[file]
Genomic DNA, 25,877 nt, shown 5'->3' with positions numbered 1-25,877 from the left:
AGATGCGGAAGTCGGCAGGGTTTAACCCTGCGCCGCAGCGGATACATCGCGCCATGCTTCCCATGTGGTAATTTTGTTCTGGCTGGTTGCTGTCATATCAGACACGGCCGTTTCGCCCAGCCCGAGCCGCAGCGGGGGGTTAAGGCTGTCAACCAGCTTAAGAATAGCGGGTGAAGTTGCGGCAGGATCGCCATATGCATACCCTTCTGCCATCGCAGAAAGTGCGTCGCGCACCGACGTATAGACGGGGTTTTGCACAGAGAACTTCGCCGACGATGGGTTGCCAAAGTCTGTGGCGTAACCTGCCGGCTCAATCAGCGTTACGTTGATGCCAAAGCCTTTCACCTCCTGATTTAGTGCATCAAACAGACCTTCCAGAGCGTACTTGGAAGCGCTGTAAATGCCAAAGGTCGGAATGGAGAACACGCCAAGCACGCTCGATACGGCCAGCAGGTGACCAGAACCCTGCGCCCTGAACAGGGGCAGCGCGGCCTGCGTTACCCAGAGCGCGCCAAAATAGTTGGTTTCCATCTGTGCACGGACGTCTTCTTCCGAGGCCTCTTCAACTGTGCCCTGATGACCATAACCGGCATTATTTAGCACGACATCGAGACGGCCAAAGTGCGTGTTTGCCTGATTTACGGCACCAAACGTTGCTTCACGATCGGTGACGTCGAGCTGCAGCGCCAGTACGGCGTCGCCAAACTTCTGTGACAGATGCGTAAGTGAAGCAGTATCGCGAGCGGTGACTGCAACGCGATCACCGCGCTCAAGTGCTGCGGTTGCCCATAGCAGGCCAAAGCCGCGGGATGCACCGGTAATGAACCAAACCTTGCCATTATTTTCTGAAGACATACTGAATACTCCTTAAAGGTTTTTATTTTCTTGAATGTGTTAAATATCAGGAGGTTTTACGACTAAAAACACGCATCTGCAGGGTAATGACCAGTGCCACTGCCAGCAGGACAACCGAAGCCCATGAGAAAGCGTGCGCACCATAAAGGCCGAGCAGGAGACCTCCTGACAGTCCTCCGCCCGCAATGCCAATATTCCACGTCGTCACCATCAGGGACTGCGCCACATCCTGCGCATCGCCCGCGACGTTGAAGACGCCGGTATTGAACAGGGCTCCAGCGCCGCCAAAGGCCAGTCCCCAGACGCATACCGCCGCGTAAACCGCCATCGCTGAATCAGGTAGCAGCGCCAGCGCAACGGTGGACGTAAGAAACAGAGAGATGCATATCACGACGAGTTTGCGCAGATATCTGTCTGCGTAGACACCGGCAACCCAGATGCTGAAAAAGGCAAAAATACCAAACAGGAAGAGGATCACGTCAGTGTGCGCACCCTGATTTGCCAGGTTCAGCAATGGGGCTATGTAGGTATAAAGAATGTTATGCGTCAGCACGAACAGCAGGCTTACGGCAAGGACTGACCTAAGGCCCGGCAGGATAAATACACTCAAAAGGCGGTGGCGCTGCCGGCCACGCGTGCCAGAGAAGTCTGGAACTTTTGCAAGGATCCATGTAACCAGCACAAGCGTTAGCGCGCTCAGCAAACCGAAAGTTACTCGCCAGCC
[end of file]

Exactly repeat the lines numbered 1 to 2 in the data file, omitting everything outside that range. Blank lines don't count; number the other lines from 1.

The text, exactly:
Genomic DNA, 25,877 nt, shown 5'->3' with positions numbered 1-25,877 from the left:
AGATGCGGAAGTCGGCAGGGTTTAACCCTGCGCCGCAGCGGATACATCGCGCCATGCTTCCCATGTGGTAATTTTGTTCTGGCTGGTTGCTGTCATATCAGACACGGCCGTTTCGCCCAGCCCGAGCCGCAGCGGGGGGTTAAGGCTGTCAACCAGCTTAAGAATAGCGGGTGAAGTTGCGGCAGGATCGCCATATGCATACCCTTCTGCCATCGCAGAAAGTGCGTCGCGCACCGACGTATAGACGGGGTTTTGCACAGAGAACTTCGCCGACGATGGGTTGCCAAAGTCTGTGGCGTAACCTGCCGGCTCAATCAGCGTTACGTTGATGCCAAAGCCTTTCACCTCCTGATTTAGTGCATCAAACAGACCTTCCAGAGCGTACTTGGAAGCGCTGTAAATGCCAAAGGTCGGAATGGAGAACACGCCAAGCACGCTCGATACGGCCAGCAGGTGACCAGAACCCTGCGCCCTGAACAGGGGCAGCGCGGCCTGCGTTACCCAGAGCGCGCCAAAATAGTTGGTTTCCATCTGTGCACGGACGTCTTCTTCCGAGGCCTCTTCAACTGTGCCCTGATGACCATAACCGGCATTATTTAGCACGACATCGAGACGGCCAAAGTGCGTGTTTGCCTGATTTACGGCACCAAACGTTGCTTCACGATCGGTGACGTCGAGCTGCAGCGCCAGTACGGCGTCGCCAAACTTCTGTGACAGATGCGTAAGTGAAGCAGTATCGCGAGCGGTGACTGCAACGCGATCACCGCGCTCAAGTGCTGCGGTTGCCCATAGCAGGCCAAAGCCGCGGGATGCACCGGTAATGAACCAAACCTTGCCATTATTTTCTGAAGACATACTGAATACTCCTTAAAGGTTTTTATTTTCTTGAATGTGTTAAATATCAGGAGGTTTTACGACTAAAAACACGCATCTGCAGGGTAATGACCAGTGCCACTGCCAGCAGGACAACCGAAGCCCATGAGAAAGCGTGCGCACCATAAAGGCCGAGCAGGAGACCTCCTGACAGTCCTCCGCCCGCAATGCCAATATTCCACGTCGTCACCATCAGGGACTGCGCCACATCCTGCGCATCGCCCGCGACGTTGAAGACGCCGGTATTGAACAGGGCTCCAGCGCCGCCAAAGGCCAGTCCCCAGACGCATACCGCCGCGTAAACCGCCATCGCTGAATCAGGTAGCAGCGCCAGCGCAACGGTGGACGTAAGAAACAGAGAGATGCATATCACGACGAGTTTGCGCAGATATCTGTCTGCGTAGACACCGGCAACCCAGATGCTGAAAAAGGCAAAAATACCAAACAGGAAGAGGATCACGTCAGTGTGCGCACCCTGATTTGCCAGGTTCAGCAATGGGGCTATGTAGGTATAAAGAATGTTATGCGTCAGCACGAACAGCAGGCTTACGGCAAGGACTGACCTAAGGCCCGGCAGGATAAATACACTCAAAAGGCGGTGGCGCTGCCGGCCACGCGTGCCAGAGAAGTCTGGAACTTTTGCAAGGATCCATGTAACCAGCACAAGCGTTAGCGCGCTCAGCAAACCGAAAGTTACTCGCCAGCC